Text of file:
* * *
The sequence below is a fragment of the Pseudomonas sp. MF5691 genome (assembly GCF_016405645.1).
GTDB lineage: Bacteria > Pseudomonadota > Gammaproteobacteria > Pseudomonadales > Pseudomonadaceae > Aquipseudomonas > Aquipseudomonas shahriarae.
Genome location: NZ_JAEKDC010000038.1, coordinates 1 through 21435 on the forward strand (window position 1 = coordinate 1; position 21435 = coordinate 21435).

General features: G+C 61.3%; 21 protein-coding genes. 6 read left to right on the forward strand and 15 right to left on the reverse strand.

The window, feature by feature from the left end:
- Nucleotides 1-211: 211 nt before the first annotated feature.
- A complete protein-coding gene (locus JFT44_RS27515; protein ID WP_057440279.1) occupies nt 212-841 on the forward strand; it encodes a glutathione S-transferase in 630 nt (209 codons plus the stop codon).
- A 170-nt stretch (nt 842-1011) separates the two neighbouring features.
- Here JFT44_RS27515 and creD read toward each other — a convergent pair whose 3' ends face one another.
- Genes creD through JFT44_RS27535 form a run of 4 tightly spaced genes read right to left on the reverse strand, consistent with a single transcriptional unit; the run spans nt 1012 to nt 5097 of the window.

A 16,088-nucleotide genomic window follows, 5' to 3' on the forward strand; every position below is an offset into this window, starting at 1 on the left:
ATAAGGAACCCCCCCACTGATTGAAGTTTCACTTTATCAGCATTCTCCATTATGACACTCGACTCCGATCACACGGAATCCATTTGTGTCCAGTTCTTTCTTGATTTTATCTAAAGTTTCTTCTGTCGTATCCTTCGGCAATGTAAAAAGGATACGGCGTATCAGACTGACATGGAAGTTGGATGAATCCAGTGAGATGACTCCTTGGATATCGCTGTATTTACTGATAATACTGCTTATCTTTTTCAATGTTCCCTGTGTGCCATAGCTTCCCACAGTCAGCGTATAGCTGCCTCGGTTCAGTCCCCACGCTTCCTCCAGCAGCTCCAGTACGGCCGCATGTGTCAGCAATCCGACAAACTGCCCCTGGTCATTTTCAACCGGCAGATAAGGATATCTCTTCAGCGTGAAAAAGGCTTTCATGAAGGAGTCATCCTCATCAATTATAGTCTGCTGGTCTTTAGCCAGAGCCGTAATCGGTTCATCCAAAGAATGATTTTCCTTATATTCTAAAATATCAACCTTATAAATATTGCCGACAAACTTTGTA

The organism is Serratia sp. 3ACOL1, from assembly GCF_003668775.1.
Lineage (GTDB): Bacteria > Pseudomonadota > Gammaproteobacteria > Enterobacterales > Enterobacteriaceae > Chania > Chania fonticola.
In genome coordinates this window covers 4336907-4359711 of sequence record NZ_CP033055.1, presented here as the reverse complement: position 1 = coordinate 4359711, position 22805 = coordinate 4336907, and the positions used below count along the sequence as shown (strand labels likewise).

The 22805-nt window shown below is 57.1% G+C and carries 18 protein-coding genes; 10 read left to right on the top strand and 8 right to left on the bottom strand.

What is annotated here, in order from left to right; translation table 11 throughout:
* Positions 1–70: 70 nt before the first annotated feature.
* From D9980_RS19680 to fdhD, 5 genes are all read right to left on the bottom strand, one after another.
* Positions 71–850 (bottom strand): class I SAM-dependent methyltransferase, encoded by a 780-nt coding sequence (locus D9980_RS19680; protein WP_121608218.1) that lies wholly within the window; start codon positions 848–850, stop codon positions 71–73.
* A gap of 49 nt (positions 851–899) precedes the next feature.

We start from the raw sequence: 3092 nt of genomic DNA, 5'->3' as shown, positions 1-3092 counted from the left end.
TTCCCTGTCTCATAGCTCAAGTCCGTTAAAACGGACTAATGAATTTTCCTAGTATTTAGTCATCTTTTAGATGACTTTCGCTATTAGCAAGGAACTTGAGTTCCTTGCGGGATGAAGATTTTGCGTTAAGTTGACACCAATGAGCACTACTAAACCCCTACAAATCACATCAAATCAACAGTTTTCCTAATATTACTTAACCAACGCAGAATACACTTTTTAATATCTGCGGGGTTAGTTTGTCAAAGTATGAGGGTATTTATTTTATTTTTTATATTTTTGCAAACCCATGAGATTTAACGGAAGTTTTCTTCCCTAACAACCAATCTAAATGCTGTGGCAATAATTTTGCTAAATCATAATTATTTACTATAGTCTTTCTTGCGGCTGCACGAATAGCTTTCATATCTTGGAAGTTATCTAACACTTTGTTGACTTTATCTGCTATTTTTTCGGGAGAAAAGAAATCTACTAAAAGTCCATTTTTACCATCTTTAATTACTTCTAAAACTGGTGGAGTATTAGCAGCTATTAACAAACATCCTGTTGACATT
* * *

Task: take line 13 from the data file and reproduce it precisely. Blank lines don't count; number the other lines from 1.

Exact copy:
The organism is Serratia sp. 3ACOL1, from assembly GCF_003668775.1.